Somali premier would welcome al-Qaida airstrikes

Associated Press
President of Galmadug, left, Mohamed Ahmed Alin, UN Secretary-Genaral Ban Ki-Moon, center, and President of TFG, Sharif Sheikh Ahmed listen to British Prime Minister David Cameron during a breakfast meeting with representatives of Somalia and UN at 10 Downing Street in London before the Somalia Conference, Thursday, Feb. 23, 2012. (AP Photo/Sang Tan, Pool)
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LONDON (AP) — Somalia's prime minister says he would welcome airstrikes against al-Qaida targets in his country.

Abdiweli Mohamed Ali told journalists Thursday the issue of al-Qaida militants based in Somalia was "a global problem and it needs to be addressed globally."

THIS IS A BREAKING NEWS UPDATE. Check back soon for further information. AP's earlier story is below.

LONDON (AP) — World leaders pledged new help to Somalia to tackle terrorism and piracy, but insisted Thursday that the troubled east African nation must quickly install a permanent government and threatened penalties against those who hamper political progress.

In a communique scheduled to be issued following the one-day summit, details of which have been supplied to The Associated Press, the group of 55 nations and international organizations said Somalia "remains precarious and in urgent need of support from the international community."

Delegates at the talks, hosted by British Prime Minister David Cameron in London, included Somalia's United Nations-backed transitional government, U.S. Secretary of State Hillary Rodham Clinton and U.N. Secretary-General Ban Ki-moon.

Somalia has had transitional administrations for the past seven years, but has not had a functioning central government since 1991, when warlords overthrew a longtime dictator and turned on each other, plunging the nation into chaos.

Clinton said the mandate of Somalia's transitional government must end as planned in August, and warned travel bans and asset freezes could be imposed against those who attempt to hamper progress.

"There must be no further extensions," the conclusions of the summit said, according to a person familiar with the issue who provided details on condition of anonymity because the communique had yet to be officially released. "We agreed to incentivize progress and act against spoilers to the peace process."

Leaders hailed tentative signs of progress in Somalia — with piracy attacks in decline and the al-Qaida-linked militant group al-Shabab largely driven out of the capital Mogadishu.

Despite differences expressed over the role of al-Shabab in Somalia's future, the conclusions call for "all those willing to reject violence to join" the country's U.N.-led peace process.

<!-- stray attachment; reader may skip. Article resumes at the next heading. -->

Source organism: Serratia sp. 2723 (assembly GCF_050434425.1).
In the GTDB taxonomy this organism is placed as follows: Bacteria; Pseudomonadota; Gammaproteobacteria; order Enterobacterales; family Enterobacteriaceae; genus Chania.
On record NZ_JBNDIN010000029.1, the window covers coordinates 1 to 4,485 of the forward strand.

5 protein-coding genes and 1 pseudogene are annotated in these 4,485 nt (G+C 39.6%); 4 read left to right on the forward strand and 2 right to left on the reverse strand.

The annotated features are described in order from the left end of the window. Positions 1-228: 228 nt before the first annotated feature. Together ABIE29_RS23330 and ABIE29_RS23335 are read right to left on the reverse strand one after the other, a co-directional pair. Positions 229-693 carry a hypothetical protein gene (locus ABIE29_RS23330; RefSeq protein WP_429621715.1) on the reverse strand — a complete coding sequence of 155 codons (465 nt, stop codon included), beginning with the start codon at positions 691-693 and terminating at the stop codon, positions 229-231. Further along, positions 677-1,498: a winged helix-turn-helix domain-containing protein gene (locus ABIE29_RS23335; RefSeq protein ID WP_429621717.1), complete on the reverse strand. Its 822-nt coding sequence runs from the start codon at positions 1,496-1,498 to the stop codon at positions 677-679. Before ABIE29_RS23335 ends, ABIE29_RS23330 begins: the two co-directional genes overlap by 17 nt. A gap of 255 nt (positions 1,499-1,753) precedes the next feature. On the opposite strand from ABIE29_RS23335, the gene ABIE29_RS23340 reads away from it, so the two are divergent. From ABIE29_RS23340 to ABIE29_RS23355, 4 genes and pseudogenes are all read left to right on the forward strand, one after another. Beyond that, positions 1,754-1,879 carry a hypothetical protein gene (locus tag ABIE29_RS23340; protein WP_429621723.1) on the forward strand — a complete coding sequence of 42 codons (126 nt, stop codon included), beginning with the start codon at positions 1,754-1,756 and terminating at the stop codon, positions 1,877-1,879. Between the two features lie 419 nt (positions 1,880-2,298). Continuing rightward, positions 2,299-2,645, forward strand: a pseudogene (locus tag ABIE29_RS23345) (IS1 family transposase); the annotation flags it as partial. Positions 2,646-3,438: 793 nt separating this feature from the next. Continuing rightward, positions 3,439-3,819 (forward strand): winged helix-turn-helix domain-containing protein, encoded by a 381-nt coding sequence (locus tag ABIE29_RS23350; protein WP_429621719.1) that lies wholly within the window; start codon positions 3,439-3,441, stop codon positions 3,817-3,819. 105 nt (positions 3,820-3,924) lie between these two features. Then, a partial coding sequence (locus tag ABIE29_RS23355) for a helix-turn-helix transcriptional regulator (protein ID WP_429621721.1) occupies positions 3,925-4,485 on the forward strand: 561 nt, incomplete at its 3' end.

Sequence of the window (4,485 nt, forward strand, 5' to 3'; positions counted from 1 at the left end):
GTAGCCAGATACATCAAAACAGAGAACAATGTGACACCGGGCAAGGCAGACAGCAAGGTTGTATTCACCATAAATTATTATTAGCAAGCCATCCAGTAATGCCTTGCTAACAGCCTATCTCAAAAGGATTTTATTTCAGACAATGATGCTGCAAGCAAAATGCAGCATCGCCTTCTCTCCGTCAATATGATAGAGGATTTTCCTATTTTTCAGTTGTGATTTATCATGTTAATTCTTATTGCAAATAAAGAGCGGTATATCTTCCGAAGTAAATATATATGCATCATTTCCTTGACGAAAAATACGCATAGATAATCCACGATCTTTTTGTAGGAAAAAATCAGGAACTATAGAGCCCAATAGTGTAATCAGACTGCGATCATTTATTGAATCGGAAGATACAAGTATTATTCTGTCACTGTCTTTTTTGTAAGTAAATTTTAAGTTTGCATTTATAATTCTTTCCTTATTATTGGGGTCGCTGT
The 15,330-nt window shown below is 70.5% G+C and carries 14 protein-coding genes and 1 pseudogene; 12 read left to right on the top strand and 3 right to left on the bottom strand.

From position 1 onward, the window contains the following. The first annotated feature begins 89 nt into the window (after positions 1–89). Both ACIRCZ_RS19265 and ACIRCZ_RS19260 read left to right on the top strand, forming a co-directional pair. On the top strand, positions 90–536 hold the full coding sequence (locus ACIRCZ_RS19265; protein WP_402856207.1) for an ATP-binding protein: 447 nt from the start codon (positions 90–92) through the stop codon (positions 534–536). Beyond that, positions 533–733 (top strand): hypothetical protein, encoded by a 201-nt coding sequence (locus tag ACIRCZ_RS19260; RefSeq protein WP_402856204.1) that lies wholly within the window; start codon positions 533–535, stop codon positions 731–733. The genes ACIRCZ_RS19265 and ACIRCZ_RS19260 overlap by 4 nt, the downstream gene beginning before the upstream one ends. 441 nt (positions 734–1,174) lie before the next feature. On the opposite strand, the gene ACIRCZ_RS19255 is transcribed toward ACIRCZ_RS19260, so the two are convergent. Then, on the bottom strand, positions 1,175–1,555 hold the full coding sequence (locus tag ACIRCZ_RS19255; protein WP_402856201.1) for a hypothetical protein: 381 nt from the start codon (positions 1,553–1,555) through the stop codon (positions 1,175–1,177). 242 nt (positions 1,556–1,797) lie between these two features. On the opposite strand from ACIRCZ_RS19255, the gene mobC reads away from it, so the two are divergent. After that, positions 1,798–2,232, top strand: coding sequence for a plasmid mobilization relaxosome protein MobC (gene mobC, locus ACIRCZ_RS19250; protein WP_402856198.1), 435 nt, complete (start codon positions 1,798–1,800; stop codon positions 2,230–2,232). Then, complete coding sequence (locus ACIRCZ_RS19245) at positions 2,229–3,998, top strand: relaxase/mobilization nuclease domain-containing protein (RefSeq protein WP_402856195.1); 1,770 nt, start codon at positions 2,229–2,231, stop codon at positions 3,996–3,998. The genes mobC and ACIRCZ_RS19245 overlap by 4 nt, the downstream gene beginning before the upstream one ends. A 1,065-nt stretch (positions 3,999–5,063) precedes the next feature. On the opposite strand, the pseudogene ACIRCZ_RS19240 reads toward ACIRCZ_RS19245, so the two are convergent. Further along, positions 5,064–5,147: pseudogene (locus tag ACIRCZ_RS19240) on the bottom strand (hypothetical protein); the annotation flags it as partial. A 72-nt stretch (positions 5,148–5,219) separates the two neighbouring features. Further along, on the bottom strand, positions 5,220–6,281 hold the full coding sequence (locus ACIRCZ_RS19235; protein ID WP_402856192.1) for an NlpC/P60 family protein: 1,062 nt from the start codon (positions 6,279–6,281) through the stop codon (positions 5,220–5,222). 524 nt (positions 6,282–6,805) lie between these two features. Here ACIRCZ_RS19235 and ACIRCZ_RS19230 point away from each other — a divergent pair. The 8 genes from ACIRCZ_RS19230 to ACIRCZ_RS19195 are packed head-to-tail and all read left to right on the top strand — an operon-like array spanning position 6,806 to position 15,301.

Nations also agreed to "develop a defectors' program to support those who leave armed groups" and pledged to help improve efforts to tackle terrorism and to increase work to stop extremists traveling to and from Somalia.

Cameron said nations continue to be wary that al-Shabab could export terrorism to Europe and the United States, with dozens of British and American citizens traveling to Somalia to train and fight.

"If the rest of us just sit back and look on, we will pay a price for doing so," he told the conference.

In their communique, leaders said the use of private armed guards aboard ships off Somalia's coast had helped disrupt pirate attacks — which saw the shipping industry pay out $135 million in ransoms last year. Pirates currently hold seven vessels and 191 hostages, compared to 32 ships and 661 hostages in January 2011.

Leaders said there "will be no impunity for piracy," and demanded more effort to prosecute those responsible in both Somalia and neighboring countries.

Britain signed an agreement Thursday with Tanzania to handle suspected pirates captured by British vessels.

Research last year by the U.S. Congress found that about nine of 10 piracy suspects detained by international patrols are released without trial.

The communique pledged help from the international community "to prosecute the kingpins of piracy," and halt funding to both pirates and al-Shabab militants. Leaders also expressed concern "that hostages in Somalia are being held longer and with more use of violence," the document said.

In a statement, al-Shabab denounced the conference, claiming it was "aimed at carving up the Somali nation" and vowed to wage war against what it described as a crusade by Western powers.

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Associated Press writers Matthew Lee and Martin Benedyk in London, and Katherine Houreld in Nairobi, Kenya, contributed to this report

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